The most significant film of Preston Sturges’ legacy makes a case for itself in asserting the importance of comedy as an artform like no other work has. The concluding thoughts on entertainment being all some people have is a profound statement for one of the zaniest comedies of the 1940s. The tonal dichotomy of Sullivan’s Travels may be hard to swallow at first, but the deftness with which Sturges balances the dramatic turns of the story is vital to selling the pathos of its themes and ideas concerning how entertainers can help the poor and downtrodden through their art. It’s also just one of the funniest films ever made, brimming with Sturges’ spoonfuls of tantalizingly salacious dialogue, expedient and expert delivery, and a good helping of physical gags to boot. One of the essential “movies about movies”, Sullivan’s Travels endures because of its optimistic look at the good of Hollywood without shying away from the racier aspects tucked between the biting dialogue provided by Sturges’ unparalleled hands as Hollywood’s preeminent Writer/Director.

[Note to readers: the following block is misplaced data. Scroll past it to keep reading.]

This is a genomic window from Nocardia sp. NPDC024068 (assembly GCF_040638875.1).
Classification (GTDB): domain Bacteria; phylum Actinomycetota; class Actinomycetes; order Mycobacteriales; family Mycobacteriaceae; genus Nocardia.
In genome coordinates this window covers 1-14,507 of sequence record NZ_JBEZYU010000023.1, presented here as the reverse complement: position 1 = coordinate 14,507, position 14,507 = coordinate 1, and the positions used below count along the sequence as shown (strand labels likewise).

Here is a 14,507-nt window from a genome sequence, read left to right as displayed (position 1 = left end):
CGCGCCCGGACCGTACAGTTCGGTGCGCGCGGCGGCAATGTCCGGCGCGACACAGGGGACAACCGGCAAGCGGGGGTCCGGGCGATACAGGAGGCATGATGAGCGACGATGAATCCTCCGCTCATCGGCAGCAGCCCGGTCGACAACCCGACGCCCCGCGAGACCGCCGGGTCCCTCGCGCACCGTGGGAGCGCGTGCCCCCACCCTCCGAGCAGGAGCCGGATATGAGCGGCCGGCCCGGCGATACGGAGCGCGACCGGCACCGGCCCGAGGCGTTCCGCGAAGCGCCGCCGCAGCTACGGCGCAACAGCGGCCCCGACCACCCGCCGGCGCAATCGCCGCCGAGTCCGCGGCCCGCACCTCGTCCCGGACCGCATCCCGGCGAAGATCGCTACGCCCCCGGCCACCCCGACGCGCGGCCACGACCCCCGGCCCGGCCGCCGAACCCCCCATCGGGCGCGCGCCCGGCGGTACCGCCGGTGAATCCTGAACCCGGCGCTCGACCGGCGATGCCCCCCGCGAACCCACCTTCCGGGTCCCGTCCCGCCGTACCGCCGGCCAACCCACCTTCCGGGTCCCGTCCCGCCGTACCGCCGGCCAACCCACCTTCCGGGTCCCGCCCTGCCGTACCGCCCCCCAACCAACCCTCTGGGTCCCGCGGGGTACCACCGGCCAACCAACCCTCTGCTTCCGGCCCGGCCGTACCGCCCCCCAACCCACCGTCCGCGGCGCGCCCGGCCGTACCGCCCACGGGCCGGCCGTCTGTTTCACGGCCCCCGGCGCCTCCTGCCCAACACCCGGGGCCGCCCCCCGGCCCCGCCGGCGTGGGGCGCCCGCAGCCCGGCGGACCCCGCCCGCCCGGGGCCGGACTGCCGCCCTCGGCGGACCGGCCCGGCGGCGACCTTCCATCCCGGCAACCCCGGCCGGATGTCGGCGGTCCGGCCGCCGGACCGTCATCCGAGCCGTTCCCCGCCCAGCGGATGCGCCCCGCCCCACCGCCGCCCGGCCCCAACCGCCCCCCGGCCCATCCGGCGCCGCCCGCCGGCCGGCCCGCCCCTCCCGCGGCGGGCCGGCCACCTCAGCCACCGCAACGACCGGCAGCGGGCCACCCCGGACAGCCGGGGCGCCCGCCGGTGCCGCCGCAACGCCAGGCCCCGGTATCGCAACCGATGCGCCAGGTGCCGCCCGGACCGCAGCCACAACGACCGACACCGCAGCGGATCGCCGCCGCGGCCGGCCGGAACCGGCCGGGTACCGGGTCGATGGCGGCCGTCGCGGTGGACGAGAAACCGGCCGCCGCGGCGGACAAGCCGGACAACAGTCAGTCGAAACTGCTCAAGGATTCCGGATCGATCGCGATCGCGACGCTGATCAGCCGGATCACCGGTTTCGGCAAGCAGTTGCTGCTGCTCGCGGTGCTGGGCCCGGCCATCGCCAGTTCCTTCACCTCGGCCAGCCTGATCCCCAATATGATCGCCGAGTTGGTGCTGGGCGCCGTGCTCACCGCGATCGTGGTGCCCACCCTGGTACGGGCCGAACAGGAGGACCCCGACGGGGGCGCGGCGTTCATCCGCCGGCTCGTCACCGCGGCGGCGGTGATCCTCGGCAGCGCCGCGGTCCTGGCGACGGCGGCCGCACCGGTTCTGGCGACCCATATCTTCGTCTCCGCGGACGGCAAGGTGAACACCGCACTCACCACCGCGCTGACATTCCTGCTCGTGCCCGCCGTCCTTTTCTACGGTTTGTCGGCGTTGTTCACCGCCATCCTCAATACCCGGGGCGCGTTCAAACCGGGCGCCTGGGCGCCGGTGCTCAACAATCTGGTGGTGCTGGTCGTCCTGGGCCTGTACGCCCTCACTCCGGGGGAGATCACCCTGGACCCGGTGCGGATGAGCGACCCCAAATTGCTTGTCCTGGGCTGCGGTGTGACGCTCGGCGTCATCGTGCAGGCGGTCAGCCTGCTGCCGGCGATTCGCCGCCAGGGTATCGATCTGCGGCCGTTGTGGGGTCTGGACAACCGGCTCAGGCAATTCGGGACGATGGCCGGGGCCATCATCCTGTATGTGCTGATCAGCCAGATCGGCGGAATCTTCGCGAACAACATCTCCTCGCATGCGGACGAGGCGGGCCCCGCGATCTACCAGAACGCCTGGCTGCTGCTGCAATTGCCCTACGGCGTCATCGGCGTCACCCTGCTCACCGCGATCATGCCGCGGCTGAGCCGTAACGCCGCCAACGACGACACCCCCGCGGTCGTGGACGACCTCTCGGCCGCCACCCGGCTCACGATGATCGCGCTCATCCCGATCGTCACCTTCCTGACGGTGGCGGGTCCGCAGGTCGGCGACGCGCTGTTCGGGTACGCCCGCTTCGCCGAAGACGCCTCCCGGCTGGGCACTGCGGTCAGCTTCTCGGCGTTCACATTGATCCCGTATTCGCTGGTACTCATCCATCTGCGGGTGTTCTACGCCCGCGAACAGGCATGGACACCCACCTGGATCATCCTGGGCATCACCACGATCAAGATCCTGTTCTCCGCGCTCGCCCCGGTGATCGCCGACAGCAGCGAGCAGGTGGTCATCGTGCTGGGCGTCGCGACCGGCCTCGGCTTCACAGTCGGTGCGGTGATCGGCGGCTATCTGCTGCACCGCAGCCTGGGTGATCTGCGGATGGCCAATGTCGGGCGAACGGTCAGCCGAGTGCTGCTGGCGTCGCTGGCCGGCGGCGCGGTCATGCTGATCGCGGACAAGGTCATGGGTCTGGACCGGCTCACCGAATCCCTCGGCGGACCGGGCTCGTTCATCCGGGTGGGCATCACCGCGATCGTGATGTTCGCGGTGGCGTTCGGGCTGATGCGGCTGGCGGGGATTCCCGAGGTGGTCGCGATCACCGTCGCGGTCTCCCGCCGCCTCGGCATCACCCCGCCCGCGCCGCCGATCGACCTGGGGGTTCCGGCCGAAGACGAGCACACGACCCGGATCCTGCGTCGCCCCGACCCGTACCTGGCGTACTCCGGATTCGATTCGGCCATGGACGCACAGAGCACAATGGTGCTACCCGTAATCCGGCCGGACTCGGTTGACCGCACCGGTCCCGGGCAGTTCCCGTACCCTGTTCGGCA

0:00: Welcome to the Sturgis Death Rally
6:30: Black is King and the movie that shall not be named
10:31: Red Penguins
14:30: The changing course of Video on Demand
16:34: Sullivan’s Travels